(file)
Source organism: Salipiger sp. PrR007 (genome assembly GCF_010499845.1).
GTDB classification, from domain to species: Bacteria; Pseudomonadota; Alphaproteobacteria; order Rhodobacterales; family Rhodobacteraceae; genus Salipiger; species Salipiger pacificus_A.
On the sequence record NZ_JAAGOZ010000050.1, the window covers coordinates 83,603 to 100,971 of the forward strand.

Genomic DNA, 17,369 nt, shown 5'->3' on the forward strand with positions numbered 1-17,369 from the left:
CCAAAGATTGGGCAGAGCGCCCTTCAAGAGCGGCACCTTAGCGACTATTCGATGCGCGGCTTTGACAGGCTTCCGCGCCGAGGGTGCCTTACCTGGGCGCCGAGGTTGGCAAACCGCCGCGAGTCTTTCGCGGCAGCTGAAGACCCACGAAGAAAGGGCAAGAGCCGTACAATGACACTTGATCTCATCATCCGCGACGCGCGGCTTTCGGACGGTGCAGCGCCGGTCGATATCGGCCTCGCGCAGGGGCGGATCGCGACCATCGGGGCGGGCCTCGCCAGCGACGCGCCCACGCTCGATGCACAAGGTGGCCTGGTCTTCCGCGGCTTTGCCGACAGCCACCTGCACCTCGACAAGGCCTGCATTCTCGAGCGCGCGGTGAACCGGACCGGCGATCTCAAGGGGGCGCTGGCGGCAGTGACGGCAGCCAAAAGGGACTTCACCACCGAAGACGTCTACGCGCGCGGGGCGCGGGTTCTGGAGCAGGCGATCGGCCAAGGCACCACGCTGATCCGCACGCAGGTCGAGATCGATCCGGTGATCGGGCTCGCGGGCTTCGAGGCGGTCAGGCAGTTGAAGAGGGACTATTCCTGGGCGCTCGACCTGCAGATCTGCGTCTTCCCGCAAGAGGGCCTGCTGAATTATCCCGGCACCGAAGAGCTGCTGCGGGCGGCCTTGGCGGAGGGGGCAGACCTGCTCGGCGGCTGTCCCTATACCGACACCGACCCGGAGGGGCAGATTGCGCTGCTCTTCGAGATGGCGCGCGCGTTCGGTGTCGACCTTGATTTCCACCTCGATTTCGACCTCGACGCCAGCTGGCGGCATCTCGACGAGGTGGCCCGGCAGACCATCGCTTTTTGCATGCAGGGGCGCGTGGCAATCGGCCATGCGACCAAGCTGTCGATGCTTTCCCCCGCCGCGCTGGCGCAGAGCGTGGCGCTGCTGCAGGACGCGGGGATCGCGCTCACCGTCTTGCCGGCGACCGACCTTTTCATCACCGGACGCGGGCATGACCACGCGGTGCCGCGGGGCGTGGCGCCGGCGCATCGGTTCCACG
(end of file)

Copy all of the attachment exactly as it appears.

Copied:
Source organism: Salipiger sp. PrR007 (genome assembly GCF_010499845.1).
GTDB classification, from domain to species: Bacteria; Pseudomonadota; Alphaproteobacteria; order Rhodobacterales; family Rhodobacteraceae; genus Salipiger; species Salipiger pacificus_A.
On the sequence record NZ_JAAGOZ010000050.1, the window covers coordinates 83,603 to 100,971 of the forward strand.

Genomic DNA, 17,369 nt, shown 5'->3' on the forward strand with positions numbered 1-17,369 from the left:
CCAAAGATTGGGCAGAGCGCCCTTCAAGAGCGGCACCTTAGCGACTATTCGATGCGCGGCTTTGACAGGCTTCCGCGCCGAGGGTGCCTTACCTGGGCGCCGAGGTTGGCAAACCGCCGCGAGTCTTTCGCGGCAGCTGAAGACCCACGAAGAAAGGGCAAGAGCCGTACAATGACACTTGATCTCATCATCCGCGACGCGCGGCTTTCGGACGGTGCAGCGCCGGTCGATATCGGCCTCGCGCAGGGGCGGATCGCGACCATCGGGGCGGGCCTCGCCAGCGACGCGCCCACGCTCGATGCACAAGGTGGCCTGGTCTTCCGCGGCTTTGCCGACAGCCACCTGCACCTCGACAAGGCCTGCATTCTCGAGCGCGCGGTGAACCGGACCGGCGATCTCAAGGGGGCGCTGGCGGCAGTGACGGCAGCCAAAAGGGACTTCACCACCGAAGACGTCTACGCGCGCGGGGCGCGGGTTCTGGAGCAGGCGATCGGCCAAGGCACCACGCTGATCCGCACGCAGGTCGAGATCGATCCGGTGATCGGGCTCGCGGGCTTCGAGGCGGTCAGGCAGTTGAAGAGGGACTATTCCTGGGCGCTCGACCTGCAGATCTGCGTCTTCCCGCAAGAGGGCCTGCTGAATTATCCCGGCACCGAAGAGCTGCTGCGGGCGGCCTTGGCGGAGGGGGCAGACCTGCTCGGCGGCTGTCCCTATACCGACACCGACCCGGAGGGGCAGATTGCGCTGCTCTTCGAGATGGCGCGCGCGTTCGGTGTCGACCTTGATTTCCACCTCGATTTCGACCTCGACGCCAGCTGGCGGCATCTCGACGAGGTGGCCCGGCAGACCATCGCTTTTTGCATGCAGGGGCGCGTGGCAATCGGCCATGCGACCAAGCTGTCGATGCTTTCCCCCGCCGCGCTGGCGCAGAGCGTGGCGCTGCTGCAGGACGCGGGGATCGCGCTCACCGTCTTGCCGGCGACCGACCTTTTCATCACCGGACGCGGGCATGACCACGCGGTGCCGCGGGGCGTGGCGCCGGCGCATCGGTTCCACG